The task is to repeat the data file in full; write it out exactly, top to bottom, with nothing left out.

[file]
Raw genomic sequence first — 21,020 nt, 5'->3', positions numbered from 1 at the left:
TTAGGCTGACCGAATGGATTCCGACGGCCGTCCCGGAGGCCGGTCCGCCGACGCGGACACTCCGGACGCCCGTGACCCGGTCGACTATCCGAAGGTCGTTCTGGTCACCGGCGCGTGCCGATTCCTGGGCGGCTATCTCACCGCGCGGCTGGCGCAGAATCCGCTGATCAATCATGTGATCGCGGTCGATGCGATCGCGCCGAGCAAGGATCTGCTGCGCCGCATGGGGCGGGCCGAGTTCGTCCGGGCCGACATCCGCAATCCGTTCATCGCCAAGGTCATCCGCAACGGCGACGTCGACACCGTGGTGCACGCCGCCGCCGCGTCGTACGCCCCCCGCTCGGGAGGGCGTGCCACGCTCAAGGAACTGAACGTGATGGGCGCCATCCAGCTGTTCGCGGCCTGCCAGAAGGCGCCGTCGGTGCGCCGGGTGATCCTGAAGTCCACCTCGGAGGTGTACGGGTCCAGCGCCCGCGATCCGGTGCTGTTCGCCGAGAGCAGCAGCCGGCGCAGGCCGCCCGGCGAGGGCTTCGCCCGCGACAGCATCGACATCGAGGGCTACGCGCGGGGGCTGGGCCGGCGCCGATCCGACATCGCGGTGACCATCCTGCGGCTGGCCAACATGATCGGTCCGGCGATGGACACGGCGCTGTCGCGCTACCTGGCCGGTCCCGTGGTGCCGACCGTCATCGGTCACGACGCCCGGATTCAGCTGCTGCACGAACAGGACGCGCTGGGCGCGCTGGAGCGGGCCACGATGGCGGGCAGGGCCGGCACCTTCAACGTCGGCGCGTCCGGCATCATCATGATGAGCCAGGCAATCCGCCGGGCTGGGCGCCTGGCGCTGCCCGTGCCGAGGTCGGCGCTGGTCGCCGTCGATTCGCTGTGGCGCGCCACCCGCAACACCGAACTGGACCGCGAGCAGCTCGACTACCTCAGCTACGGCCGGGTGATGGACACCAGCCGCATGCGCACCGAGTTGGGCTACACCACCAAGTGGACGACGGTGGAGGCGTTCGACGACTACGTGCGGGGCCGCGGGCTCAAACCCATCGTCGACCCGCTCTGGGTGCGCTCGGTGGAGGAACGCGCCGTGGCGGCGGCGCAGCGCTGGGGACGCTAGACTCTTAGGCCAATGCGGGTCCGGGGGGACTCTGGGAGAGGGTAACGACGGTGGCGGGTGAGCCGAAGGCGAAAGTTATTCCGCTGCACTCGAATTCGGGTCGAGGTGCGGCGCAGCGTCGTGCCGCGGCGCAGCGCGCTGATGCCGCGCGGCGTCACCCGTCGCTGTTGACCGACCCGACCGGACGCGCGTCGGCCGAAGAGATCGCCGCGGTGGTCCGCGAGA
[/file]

Raw genomic sequence first — 21,020 nt, 5'->3', positions numbered from 1 at the left:
TTAGGCTGACCGAATGGATTCCGACGGCCGTCCCGGAGGCCGGTCCGCCGACGCGGACACTCCGGACGCCCGTGACCCGGTCGACTATCCGAAGGTCGTTCTGGTCACCGGCGCGTGCCGATTCCTGGGCGGCTATCTCACCGCGCGGCTGGCGCAGAATCCGCTGATCAATCATGTGATCGCGGTCGATGCGATCGCGCCGAGCAAGGATCTGCTGCGCCGCATGGGGCGGGCCGAGTTCGTCCGGGCCGACATCCGCAATCCGTTCATCGCCAAGGTCATCCGCAACGGCGACGTCGACACCGTGGTGCACGCCGCCGCCGCGTCGTACGCCCCCCGCTCGGGAGGGCGTGCCACGCTCAAGGAACTGAACGTGATGGGCGCCATCCAGCTGTTCGCGGCCTGCCAGAAGGCGCCGTCGGTGCGCCGGGTGATCCTGAAGTCCACCTCGGAGGTGTACGGGTCCAGCGCCCGCGATCCGGTGCTGTTCGCCGAGAGCAGCAGCCGGCGCAGGCCGCCCGGCGAGGGCTTCGCCCGCGACAGCATCGACATCGAGGGCTACGCGCGGGGGCTGGGCCGGCGCCGATCCGACATCGCGGTGACCATCCTGCGGCTGGCCAACATGATCGGTCCGGCGATGGACACGGCGCTGTCGCGCTACCTGGCCGGTCCCGTGGTGCCGACCGTCATCGGTCACGACGCCCGGATTCAGCTGCTGCACGAACAGGACGCGCTGGGCGCGCTGGAGCGGGCCACGATGGCGGGCAGGGCCGGCACCTTCAACGTCGGCGCGTCCGGCATCATCATGATGAGCCAGGCAATCCGCCGGGCTGGGCGCCTGGCGCTGCCCGTGCCGAGGTCGGCGCTGGTCGCCGTCGATTCGCTGTGGCGCGCCACCCGCAACACCGAACTGGACCGCGAGCAGCTCGACTACCTCAGCTACGGCCGGGTGATGGACACCAGCCGCATGCGCACCGAGTTGGGCTACACCACCAAGTGGACGACGGTGGAGGCGTTCGACGACTACGTGCGGGGCCGCGGGCTCAAACCCATCGTCGACCCGCTCTGGGTGCGCTCGGTGGAGGAACGCGCCGTGGCGGCGGCGCAGCGCTGGGGACGCTAGACTCTTAGGCCAATGCGGGTCCGGGGGGACTCTGGGAGAGGGTAACGACGGTGGCGGGTGAGCCGAAGGCGAAAGTTATTCCGCTGCACTCGAATTCGGGTCGAGGTGCGGCGCAGCGTCGTGCCGCGGCGCAGCGCGCTGATGCCGCGCGGCGTCACCCGTCGCTGTTGACCGACCCGACCGGACGCGCGTCGGCCGAAGAGATCGCCGCGGTGGTCCGCGAGA